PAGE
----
A majority of Americans would tolerate higher taxes to help pay for universal health - page 13

From Bloomberg: Universal Health Care Six in 10 people surveyed say they would be willing to repeal tax cuts to help pay for a health-care program that insures all Americans. ... Most of the... Read More

  1. by   teeituptom
    Quote from ZASHAGALKA
    We have very different ideas about institutional versus individual roles in such things. You can't have FREEDOM if you are a slave to the gov't.

    And, as it happens, I don't particularly believe in democracy. Our framers had a healthy fear of mob rule. They didn't trust what a bare majority of 'we the people' would do to the minority. So, thankfully, we don't live in a democracy. We live in a REPUBLIC. When people say democracy today, what they MEAN is democratic Republic. There is a difference and the difference is in the curbing effect of mob rule.

    (America never had a Civil War, but that's an aside - there has never been a time when two factions of Americans shed blood in order to vie for control of the gov't. That is the definition of a Civil War. The War of Northern Aggression doesn't technically meet that definition. But, I digress.)

    And, the free market IS A PLAN. The less gov't interference, the more properous individuals become. My plan to improve the country is to LIMIT GOV'T AT EVERY POSSIBLE STEP. Not better regulate it; eliminate it.

    The more we do that, the better we will be as a nation. I would vote in favor of a plan to force the gov't to reduce its spending, by 10% a year, until only those powers enumerated to it were funded. That would be about 30% of our current yearly spending. Take the rest, pay down the debt over 5 yrs (easy to do, once you wean out 2 trillion from our yearly 3 trillion dollar budget).

    The gov't IS THE PROBLEM. It's the problem with healthcare, today. Expand its role in healthcare and you only multiple the problem.

    See, I too, believe in this nation. The values of this nation started with a premise that We the People meant the gov't had - and should have - no real power over us. Federal gov't power was almost exclusively limited to foreign affairs. With that simple guideline, we set an example the world is still trying to emulate, over 200 yrs later.

    I belive in the values of this nation. Turning our rights over to gov't, wholesale? That is a repudiation of those values. It is a repudiation of 'We the People".

    ~faith,
    Timothy.
    Believe in the government, and that belief shall set you free

    I believe in Democracy

    I believe in Libertarians

    I believe in the Green party

    I wont digress to your erroneous ideas of the Civil War

    The free market isnt a plan, its throwing all your chips in the air and hoping to still play them when and where they land.It anarchial.

    I see UHC as a 4th branch of Government myself

    we arent turning our rights over to the government, just our health care.
  2. by   HM2VikingRN
    And not even our health care. We are putting a leash on the market so that 25% of our health care dollars can no longer be stolen in the name of "administration and profit." Its about time that providers and patients were able to seek each other out not based on some PPO or managed care system Every provider should be accessible to every patient. Every patient should have a medical home and a primary care doctor.
  3. by   ZASHAGALKA
    Quote from HM2Viking
    And not even our health care. We are putting a leash on the market so that 25% of our health care dollars can no longer be stolen in the name of "administration and profit." Its about time that providers and patients were able to seek each other out not based on some PPO or managed care system Every provider should be accessible to every patient. Every patient should have a medical home and a primary care doctor.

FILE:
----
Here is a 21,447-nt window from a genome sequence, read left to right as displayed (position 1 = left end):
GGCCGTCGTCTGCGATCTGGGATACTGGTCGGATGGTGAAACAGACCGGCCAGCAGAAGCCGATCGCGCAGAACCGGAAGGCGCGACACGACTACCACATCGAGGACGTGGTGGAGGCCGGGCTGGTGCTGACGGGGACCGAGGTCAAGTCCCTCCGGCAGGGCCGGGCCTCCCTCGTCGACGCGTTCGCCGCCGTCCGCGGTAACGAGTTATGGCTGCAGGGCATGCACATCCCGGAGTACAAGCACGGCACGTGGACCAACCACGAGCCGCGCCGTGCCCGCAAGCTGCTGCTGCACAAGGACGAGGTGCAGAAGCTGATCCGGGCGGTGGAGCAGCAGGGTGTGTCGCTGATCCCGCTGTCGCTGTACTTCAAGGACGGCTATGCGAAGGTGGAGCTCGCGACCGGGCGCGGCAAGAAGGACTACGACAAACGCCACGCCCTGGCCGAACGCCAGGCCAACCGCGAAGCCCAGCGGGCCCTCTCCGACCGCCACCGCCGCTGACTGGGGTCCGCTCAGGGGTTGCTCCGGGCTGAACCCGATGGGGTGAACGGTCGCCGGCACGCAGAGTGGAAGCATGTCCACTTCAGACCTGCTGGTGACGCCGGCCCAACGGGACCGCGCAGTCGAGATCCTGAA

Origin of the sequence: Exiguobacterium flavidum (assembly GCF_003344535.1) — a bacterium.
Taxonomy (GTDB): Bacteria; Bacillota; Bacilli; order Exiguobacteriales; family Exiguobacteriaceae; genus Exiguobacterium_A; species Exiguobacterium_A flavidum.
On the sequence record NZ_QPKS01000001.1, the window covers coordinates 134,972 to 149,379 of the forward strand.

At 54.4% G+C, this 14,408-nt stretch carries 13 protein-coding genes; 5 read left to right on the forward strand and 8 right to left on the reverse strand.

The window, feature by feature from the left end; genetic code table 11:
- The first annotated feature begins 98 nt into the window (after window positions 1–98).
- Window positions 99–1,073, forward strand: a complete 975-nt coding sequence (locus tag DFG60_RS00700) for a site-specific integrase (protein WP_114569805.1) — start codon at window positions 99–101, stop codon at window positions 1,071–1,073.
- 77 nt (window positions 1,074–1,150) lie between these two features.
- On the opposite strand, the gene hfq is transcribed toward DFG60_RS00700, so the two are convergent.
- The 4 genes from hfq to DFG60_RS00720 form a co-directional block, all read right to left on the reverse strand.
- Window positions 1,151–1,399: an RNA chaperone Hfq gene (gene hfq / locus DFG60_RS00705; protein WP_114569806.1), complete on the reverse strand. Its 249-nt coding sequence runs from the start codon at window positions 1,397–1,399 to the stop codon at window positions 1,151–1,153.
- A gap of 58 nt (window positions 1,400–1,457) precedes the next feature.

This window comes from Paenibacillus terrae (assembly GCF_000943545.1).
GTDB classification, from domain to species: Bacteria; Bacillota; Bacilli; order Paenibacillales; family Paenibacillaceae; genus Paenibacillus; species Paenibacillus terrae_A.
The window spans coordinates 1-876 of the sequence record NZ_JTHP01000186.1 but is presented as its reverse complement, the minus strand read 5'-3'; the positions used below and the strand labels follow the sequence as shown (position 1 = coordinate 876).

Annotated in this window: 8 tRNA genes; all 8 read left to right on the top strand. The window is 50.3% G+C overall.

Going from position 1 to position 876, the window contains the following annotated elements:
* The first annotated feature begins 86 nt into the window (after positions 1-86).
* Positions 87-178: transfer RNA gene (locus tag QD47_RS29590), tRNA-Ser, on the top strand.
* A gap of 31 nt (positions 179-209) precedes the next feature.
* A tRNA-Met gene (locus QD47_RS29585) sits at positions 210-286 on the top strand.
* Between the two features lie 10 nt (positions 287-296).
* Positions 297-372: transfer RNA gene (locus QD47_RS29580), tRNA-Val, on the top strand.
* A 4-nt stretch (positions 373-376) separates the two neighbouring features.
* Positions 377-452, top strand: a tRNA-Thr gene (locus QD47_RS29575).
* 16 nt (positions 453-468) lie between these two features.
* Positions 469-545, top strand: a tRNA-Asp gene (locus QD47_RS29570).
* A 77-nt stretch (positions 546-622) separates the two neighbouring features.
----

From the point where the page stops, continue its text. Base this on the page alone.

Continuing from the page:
That money is only "stolen" with gov't collusion that prevents the real competition that would bring the best mix of quality and pricing. In fact, it really isn't stolen at all. That excess greed is bought and paid for, with campaign contributions and lobbyists.

    The fox is this henhouse is the GOVERNMENT.

    What? You think your best interests will EVER outcompete the real competition in healthcare today - the rush to sway your congressman to change this loophole or that. The gov't is sold to the highest bidder. Unless you are that bidder, you are nobody special.

    So, by all means, having free reign of the henhouse isn't enough; let's make the fox the sole, unaccountable guardian of this henhouse. Only it can prevent what it causes? How circularly depressing.

    No.

    How incredibly uncompassionate.

    ~faith,
    Timothy.
    Last edit by ZASHAGALKA on Nov 13, '07
  4. by   CseMgr1
    Quote from jyoung1950
    In this day and age, we are seeing extreme greed on the part of our CEO's and Presidents of many companies and this seems to run rampant in healthcare. I doubt very much that they will adjust their salaries and benefits lower to help the hired help (i.e., registered nurses, radiologists, respiratory therapists, etc.).
    I witnessed this firsthand, while I was working as a Case Manager for a major HMO several years ago. Our CEO netted a cool $32 million in bonuses from a merger with another insurance company...just as my requisition for a new stapler had been denied, and our workforce reduced to the point where it was becoming next to impossible to take care of our Members. I quit after that, no longer willing to be associated with this mindless Corporate greed. :angryfire
  5. by   HM2VikingRN
    From PNHP:
    What about medical research?

    Much current medical research is publicly-financed through the National Institutes of Health. Under a universal health care system this would continue. A great deal of drug research, for example, is funded by the government. Drug companies are invited in when it comes to marketing successful new drugs. AZT for HIV patients is one example. All the expensive clinical trials were conducted with government money. When it was found to be effective, marketing rights went to the drug company. (This is a controversial practice because it means pharmaceutical companies enjoy significant profits on the back of taxpayer-financed research.)